In lieu of an abstract, here is a brief excerpt of the content:

Reviewed by:
  • Arts of Living on a Damaged Planet: Ghosts And Monsters of the Anthropocene ed. by Anna Lowenhaupt Tsing et al.
  • Edith Doove
edited by Anna Lowenhaupt Tsing, Heather Anne Swanson, Elaine Gan and Nils Bubandt. University of Minnesota Press, Minneapolis, MN, U.S.A., 2017. 368 pp., illus. Paper. ISBN: 978-1517902377.

Where the twentieth century created and sustained the fiction of individuality, the 21st century shows that a (renewed) awareness of the entanglement between the human and nonhuman is unavoidable if we want to survive the damaging effects of our self-inflicted Anthropocene. Individuality understood as consisting of single, independent entities, whether human or nonhuman, might not have to be thrown completely out of our frame of understanding as long as it is understood that it can only exist in relation to the other. Arts of Living on a Damaged Planet, the fascinating outcome of the conference of the same name that took place at UC Santa Cruz in 2014, makes this very clear. As a publication, it can be ranked alongside Textures of the Anthropocene—Grain Vapor Ray (2015; see my review in Leonardo Reviews [1]) in the way it raises our attention not only via its content but also through its design. Where Textures of the Anthropocene literally played with textures through the choice of paper and font for each of its four volumes, Arts of Living comprises two parts within one volume that are printed in opposite directions. One half is dedicated to the key theme Monsters and the other to Ghosts but not necessarily in this order. Both halves are interchangeable, entwined and entangled; they refer to one another and thus one finds oneself regularly turning the book upside down to switch between one or the other part, with page numbers starting either with M or G. Each part has its own insightful introduction and coda, which, however, refer to each other and thus form yet another form of entwinement. Arts of Living is in this way able to engage the reader not only intellectually but also physically and tacitly, making it clear that intellect and body are equally entwined and entangled.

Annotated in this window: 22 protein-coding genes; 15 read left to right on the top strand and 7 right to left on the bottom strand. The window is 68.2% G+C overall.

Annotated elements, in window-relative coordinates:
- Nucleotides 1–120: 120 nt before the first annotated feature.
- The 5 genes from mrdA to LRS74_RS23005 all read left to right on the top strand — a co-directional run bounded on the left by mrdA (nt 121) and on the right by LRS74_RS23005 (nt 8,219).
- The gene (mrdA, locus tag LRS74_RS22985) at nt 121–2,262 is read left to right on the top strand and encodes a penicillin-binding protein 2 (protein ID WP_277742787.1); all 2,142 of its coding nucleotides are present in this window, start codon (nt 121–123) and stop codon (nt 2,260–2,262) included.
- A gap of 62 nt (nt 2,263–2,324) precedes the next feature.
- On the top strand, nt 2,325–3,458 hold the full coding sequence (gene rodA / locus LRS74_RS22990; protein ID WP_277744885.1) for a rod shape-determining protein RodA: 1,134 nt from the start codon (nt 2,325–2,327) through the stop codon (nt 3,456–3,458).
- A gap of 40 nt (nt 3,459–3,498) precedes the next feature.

The editors Anna Tsing, Heather Swanson, Elaine Gan and Nils Bubandt are all in one or another way connected to the Anthropology department of Aarhus University, but the contributions to their book come from a wide range of exciting authors of various backgrounds, most combining several fields of knowledge. With essays by Ursula K. Le Guin, Karen Barad and Donna Haraway as the more obvious highlights, those by the other, possibly lesser-known authors are certainly of equal interest. Arts of Living is an explicitly trans- or cross-disciplinary book, confirming that we need the intertwining of disciplines to find solutions for the rut we got ourselves into. As stated in the introduction of the Ghosts part, “to survive, we need to relearn multiple forms of curiosity. Curiosity is an attunement to multispecies entanglement, complexity, and the shimmer all around us” (G11). For the curious, there is plenty to learn—from mysterious mud volcanoes to the entanglement of horseshoe crabs and red knots birds, lichens or new ways of evolutionary thinking, spanning [End Page 94] from the tiny to the universal. Where the Ghosts part discusses various specters from the past that haunt our present in unexpected ways, the Monsters part illustrates that any I is in fact a We, as all of life exists as interdependent entities. In his book Humankind: Solidarity with Non-Human People (2017), Timothy Morton phrases how every human being consists of a considerable non-human amount and is thus a collective in itself. Scott F. Gilbert, eminent in the field of developmental genetics and embryology, uses the phrase holobiont in his contribution to Arts of Living to show how all creatures are symbioses of one sort or another. In the last essay of the Monsters section, professor of ecology and evolutionary biology Ingrid M. Parker shows that it is urgent to deal with our amnesia and blindness toward things happening in the far or nearer past. In that sense, it is interesting...